I skidded to a halt at the top of the stairs when I heard footsteps below but it was only Gladys.



We took the risk of running down the stairs and across the entrance hall knowing Miss Jane might appear any moment to catch us doing something so unladylike as running!




Soon we were pushing open the doors to our breakfast room and were relieved to see that while we were the last of our class, we’d at least arrived before Miss Jane.



“Phew!” Jo said. “I can’t believe we beat the dragon, could you imagine Miss Jane if she knew we were late?”



“No need to imagine Miss Cox.” We spun around to see that no other than Miss Jane standing right behind us.
“And your tardy has not gone unnoticed, nor yours Miss Hilton.”
“No miss Jane.” I said.
“Sorry Miss Jane.” Jo said.



“The two of you are to return to your room at once and to remain there for the rest of the day, in which time you shall both meditate upon your behavior. If by tomorrow I do not see two reformed schoolgirls then you will both find yourselves in Lady D’Winters office answering serious questions about your future in this fine establishment. Go.”



“But—” Jo started.



“Now!”
And without another word we both turned and left our class to their breakfast and returned to our room.



“I can’t believe her!” Jo broke out after she slammed our door behind us. “Bobbie, I’m so sorry! Me and my big mouth has us both in trouble.”



“Well, I got you out of the nature walk with my Highland temper so we’ll call it even then.”
“But a whole day trapped in our room! What are we to do?”
“Well, you can start by telling me what your brother wrote. Which one is this from?”
“Timothy.”
“Is that the one that nursed the foal?”
“No, the one that spent the night in the tree. Listen.”
Jo related the latest gossip from her brothers’ school, which sounded far more interesting than ours, and that cheered us both up.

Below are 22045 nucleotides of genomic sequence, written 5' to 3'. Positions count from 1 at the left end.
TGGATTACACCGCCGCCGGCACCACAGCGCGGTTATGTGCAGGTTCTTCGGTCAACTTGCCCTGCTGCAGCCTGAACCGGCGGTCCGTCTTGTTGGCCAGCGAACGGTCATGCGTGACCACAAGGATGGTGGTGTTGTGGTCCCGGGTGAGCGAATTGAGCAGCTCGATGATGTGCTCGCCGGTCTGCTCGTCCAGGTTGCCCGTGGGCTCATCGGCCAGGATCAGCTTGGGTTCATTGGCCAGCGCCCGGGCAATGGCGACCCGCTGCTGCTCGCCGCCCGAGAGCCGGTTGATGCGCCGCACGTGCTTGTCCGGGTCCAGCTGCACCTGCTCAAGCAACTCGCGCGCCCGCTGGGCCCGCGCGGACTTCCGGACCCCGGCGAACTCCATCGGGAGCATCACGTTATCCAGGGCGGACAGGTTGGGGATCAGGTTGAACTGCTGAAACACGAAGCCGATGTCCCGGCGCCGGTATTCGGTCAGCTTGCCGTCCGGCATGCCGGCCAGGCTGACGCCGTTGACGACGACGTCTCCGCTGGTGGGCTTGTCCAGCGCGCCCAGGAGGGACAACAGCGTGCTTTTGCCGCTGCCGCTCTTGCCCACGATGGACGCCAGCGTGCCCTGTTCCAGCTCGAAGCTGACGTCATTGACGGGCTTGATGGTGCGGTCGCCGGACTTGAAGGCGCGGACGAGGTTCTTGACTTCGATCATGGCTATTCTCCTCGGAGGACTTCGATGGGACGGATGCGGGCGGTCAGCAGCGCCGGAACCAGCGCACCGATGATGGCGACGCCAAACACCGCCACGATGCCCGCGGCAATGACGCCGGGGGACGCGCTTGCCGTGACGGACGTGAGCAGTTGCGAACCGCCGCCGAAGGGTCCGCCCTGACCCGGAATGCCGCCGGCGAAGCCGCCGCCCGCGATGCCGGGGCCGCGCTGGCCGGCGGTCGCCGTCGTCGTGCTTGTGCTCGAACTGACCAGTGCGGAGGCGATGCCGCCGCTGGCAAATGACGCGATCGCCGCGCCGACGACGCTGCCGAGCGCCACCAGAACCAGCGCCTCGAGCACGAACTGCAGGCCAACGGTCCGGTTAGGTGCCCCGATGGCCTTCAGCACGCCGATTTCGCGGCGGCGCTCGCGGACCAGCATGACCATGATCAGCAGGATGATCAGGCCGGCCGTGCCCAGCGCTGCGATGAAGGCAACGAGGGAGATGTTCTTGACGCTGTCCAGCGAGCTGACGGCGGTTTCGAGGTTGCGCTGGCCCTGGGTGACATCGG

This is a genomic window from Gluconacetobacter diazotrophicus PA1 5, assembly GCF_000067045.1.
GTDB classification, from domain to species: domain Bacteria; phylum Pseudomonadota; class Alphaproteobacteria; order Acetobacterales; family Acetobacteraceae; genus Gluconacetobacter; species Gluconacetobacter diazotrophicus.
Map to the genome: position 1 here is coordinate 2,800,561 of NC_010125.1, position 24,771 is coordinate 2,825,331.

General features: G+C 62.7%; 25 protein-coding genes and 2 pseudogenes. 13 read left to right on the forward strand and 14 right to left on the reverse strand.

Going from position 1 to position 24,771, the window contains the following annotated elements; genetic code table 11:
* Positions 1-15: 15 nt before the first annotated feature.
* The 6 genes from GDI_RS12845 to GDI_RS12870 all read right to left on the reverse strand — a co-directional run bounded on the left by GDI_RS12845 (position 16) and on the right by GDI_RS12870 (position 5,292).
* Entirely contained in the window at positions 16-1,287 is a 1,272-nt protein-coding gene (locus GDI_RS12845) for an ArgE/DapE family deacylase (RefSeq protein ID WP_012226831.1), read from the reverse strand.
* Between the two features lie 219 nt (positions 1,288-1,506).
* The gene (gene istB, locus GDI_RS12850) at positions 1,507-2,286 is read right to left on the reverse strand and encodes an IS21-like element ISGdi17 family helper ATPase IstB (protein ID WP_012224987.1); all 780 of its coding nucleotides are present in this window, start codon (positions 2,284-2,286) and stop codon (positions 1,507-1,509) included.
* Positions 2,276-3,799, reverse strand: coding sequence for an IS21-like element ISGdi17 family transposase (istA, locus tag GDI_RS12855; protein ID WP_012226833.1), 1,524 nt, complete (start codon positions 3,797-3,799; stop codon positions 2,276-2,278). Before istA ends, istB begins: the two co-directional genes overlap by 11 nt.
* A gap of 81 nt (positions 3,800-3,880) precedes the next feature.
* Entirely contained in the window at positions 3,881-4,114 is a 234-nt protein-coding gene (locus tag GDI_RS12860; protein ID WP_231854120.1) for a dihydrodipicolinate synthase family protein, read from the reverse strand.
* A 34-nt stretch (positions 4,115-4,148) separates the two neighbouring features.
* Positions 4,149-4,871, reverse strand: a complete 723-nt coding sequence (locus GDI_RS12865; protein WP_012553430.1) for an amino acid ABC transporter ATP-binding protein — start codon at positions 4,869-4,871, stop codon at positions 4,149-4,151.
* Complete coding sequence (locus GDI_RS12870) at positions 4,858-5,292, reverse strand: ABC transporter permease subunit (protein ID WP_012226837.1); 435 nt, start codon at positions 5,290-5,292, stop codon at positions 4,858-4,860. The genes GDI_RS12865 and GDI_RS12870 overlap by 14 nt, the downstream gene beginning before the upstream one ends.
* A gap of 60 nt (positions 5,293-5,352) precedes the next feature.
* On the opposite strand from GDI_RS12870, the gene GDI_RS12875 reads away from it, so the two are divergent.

“I wish we could have adventures like that.” I said. “It sounds much more fun than getting in trouble for slapping someone.”
“Or for being late to breakfast.” Jo said.
“I think it was rather the dragon comment that got her so riled.” I said with a giggle. “But still, I’d rather be facing the music after having a midnight feast or—”



“Ohhhh! Don’t talk about midnight feasts! Now I’ve just remembered how hungry I am! Why did I finish my sweets yesterday? Oh, I’m such a greedy girl.” Jo threw herself on her bed.



“Say, Bobbie, next time I try to finish my sweets do tell me ‘no, Jo, save them for when you need them’ because I’m sure to at some point!”



“I shall die of hunger, I’m sure of it!”



Just then we heard a tap on the door. We looked at each other, were we allowed to have visitors? The door opened a crack and a dark face peered through.
“Can I come in— um, I mean Miss—”



“Is that food?” Jo leaped off her bed. “Oh, come in, do!”
“Oh, keep it down!” Frankie entered and quickly shut the door behind her. “Mrs Roberts sent me up with it, but Miss Jane isn’t to know.
“Put it here on the windowsill.” Jo said. “That way we can brush any tell-tale crumbs outside. Oh thank you thank you, isn’t Mrs Roberts a brick?”
“She said you’d be pleased.” Frankie said as she put our breakfast down. Jo jumped onto my bed and sat down.
“We’ll have plenty of time to remake them later.” Jo said to me.



“Do say thank you to her for us, will you?” I asked Frankie. “And thank you for bringing it. Frankie…?”
The girl didn’t answer me. She was frozen, looking to the corner.
“Where did you get that?” She asked.
“What?” I asked.



“That.” She pointed.



“That’s Bobbie’s.” Jo said. “Some painting from someone-or-other and you need to learn to mind your manners or Miss Jane will lock you in your room without breakfast if you’re not careful!”
“Bobbie?” Frankie asked.



“That’s me.” I sad as Jo investigated the contents of the tray.
“And Miss Roberta to you.” Jo remembered to remind the girl.
“But how did you get it?”
“Why? What’s it to you?” Jo asked.



“My old employers had that exact same painting.” Frankie said.
“Couldn’t have.” I said. “That’s a gift from friends of the family, I’ve had it as long as I can remember and you don’t look any older than I am!”
“He did so! Mr Cooper had that—”
“Mr Cooper?” You were employed by the Coopers?”
“Yes, you know them?”



“Rather! Well, they’re family friends. I mean, I’ve never met them because of their daughter, they can’t travel, but my parents know them.”
“Their daughter?”
“Yes, she’s poorly. That’s why they live out at Braklesie, because of the fair weather, for her health. It was the Braklesie Coopers you were with, wasn’t it?”



“Yes, but they don’t have a daughter. Only sons.”



“No, they have a daughter, you must know her. Her name’s Francesca. She’s almost my age.”



“No, I— what did you say her name was?”



“Francesca.” I said frowning. The Coopers weren’t a big family and they only kept open one house, it must have been the same ones.



“But that’s m—”
“Frankie?” Dorcus’ voice rang out from the hallway. “Where are you girl? You’re needed in the kitchen.”



“I— I better go!” and before I could say another word Frankie turned on her heel and ran from our room.